I love the wonderfully heartwarming classic holiday special, “Frosty the Snowman.” This year we introduced the holiday classic to my 3-year-old son. He loved it: the music, the fun, the message of believing in child-like wonder. Who wouldn’t like it?! Then, someone gave us a DVD of holiday specials that included a sequel my husband and I had never seen: “Frosty Returns,” a sequel made in 1992 and produced by Lorne Michaels’ (yep, *that* Lorne from SNL) video company. It had to be great, right?

Well, no. It wasn’t. I knew there must be a reason we had never seen it. It was released direct to video in 1993. It wasn’t a “sequel” in the traditional sense – it was made by a completely different company and the animation and message lacked continuity. My son’s face registered disappointment; and I was reminded of some “classic” marketing lessons. That seemed to be this video’s sole redeeming value. Hey, it’s the holidays, so I tend to be optimistic.

Lesson One: Simplicity. The original “Frosty,” was a simple cartoon with simple, catchy music. My son understands the plot line in that one, and knows the words to the song by heart. Great marketing means keeping things simple. I’ve said this many times before. It’s true. Everything about “Frosty Returns,” was complicated – the plot, the characters, the message and the music.

The original Frosty by contrast speaks clearly and concisely – we understand the key dilemma, the characters, and what’s at stake. No jargon or high-falutin words or behavior to alienate an audience that wants to be entertained. Complexity convolutes. If people can’t remember or grasp the key essence of your business value, they can’t be enthusiasts for you. People can’t be fans if they can’t see themselves in your marketing – and that means no marketing leverage or multiplier.

Lesson Two: Continuity. Great marketing means consistency and continuity. A brand is built over time through repeated, consistent interactions. “Frosty Returns” was created by a different company and that explains the differences; however, it ruined some fundamentals that made “Frosty” a classic.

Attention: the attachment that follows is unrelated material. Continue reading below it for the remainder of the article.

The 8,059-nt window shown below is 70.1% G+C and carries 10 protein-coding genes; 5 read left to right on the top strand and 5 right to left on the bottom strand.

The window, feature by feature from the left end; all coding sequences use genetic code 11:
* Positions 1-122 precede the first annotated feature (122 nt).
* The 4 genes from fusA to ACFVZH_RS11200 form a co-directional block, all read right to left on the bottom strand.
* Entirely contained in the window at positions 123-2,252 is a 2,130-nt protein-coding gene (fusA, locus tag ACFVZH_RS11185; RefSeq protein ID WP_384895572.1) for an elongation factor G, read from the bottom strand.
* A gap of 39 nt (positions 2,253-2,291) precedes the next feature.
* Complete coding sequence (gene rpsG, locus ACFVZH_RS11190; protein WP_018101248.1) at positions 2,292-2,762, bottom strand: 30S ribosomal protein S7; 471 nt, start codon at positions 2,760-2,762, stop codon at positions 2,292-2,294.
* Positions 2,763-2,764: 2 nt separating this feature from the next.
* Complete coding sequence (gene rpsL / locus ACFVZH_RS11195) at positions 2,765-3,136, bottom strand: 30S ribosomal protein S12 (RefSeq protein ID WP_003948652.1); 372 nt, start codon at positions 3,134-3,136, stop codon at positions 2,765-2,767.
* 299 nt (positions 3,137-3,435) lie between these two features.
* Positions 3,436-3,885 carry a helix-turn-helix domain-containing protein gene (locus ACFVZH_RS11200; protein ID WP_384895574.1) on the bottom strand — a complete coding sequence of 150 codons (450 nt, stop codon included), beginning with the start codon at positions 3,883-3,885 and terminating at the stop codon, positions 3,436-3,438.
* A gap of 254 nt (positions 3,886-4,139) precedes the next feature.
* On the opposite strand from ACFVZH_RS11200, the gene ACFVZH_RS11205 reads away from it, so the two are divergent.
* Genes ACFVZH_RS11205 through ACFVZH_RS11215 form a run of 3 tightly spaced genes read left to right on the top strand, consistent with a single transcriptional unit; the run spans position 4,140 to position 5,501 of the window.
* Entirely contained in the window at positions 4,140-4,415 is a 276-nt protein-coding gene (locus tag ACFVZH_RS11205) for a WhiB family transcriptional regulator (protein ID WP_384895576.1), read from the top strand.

Besides being drawn very differently, in this ‘newer’ special, Frosty remains alive without the magic silk hat. In the original, he comes to life only with the magic hat on. Think it’s not an issue? Well, even a 3-year-old noticed that a brand promise – a fundamental precept to the Frosty storyline – had been broken. The consistency of the story was lost. We tried to explain. No matter. To him, “Frosty” should be “Frosty.” Out of the mouths of babes, right?

That’s not to say that businesses can’t innovate and try new things. They should. It’s also important to know the core elements that define your brand success and how they translate into a consistent experience. Think: Classic Coke or the classic label on Tropicana orange juice. In both cases, attempts to change too many items backfired (or in Coke’s case some have said huge PR stunt…hmmm…). In any sense, customers wanted the simple, clean, uncomplicated versions of the product and the packaging.

Side note: a few years ago, Tropicana got rid of the orange with the straw on it and they brought it back after spending some $40 million plus on the change. Why? The purity and simplicity of the symbol and “story” – an orange with a straw in it – was locked into peoples’ minds (that’s brand positioning). By getting rid of it, they were eradicating a huge differentiation and competitive advantage. What says “fresh,” besides a straw right into the orange?!

Lesson Three: Messaging Clarity.
This point also speaks to lesson one on simplicity. The messaging and plot of “Frosty Returns” was complicated and political. In this version, Frosty fights anti-environmental sources including an evil company and corporate board. He also abandons the iconic corn cob pipe (a key brand element), lest the kids watching interpret this as an endorsement of smoking. I expect that from a political-oriented program; so when did Frosty get “preachy?” Frosty was a lovable, fun, simple holiday icon, not a pedant looking to co-opt the holiday for a complex, non-holiday related agenda.

On a personal note, I support the political messages included in the video; however, I don’t want my simple, pure “Frosty” usurped by politics. We get enough of this in real life – we want Frosty to remain a heartwarming, entertaining, untainted story, not a provocative advertisement.

Finally, part of the lack of clarity in this video is the music. It’s complex – there is no simple and catchy rhyme structure. Instead, Frosty gets sanguine about lots of issues that kids (and even some adults!) can’t get their arms around. Some of the lyrics are way beyond what you might expect of a fun, holiday cartoon. Contrast that with the music of the original Frosty. In short, this cartoon tries to do too much. Is it a cartoon, is it a polemical musical? It certainly didn’t have an easy, fun-to-grasp holiday message.

And that’s how some businesses operate. They try to do too much in their messaging. When you get convoluted, you lose your audience, and that is a kiss of death in marketing. Pick one key message and focus your energies there.
It doesn’t mean you can’t have other services and messages, too. However, when too many messages vie for focus, you put the burden of deciphering on your audience. That’s not where it should be – clarity is your burden.

When you make your messages simple, story-like and easy, you make it easier for your audience to talk about you and champion your message. That’s what great marketing is about. Just ask any 3-year-old. They are one tough audience. And, as it turns out, when it comes to the art of simplicity, they’re usually right.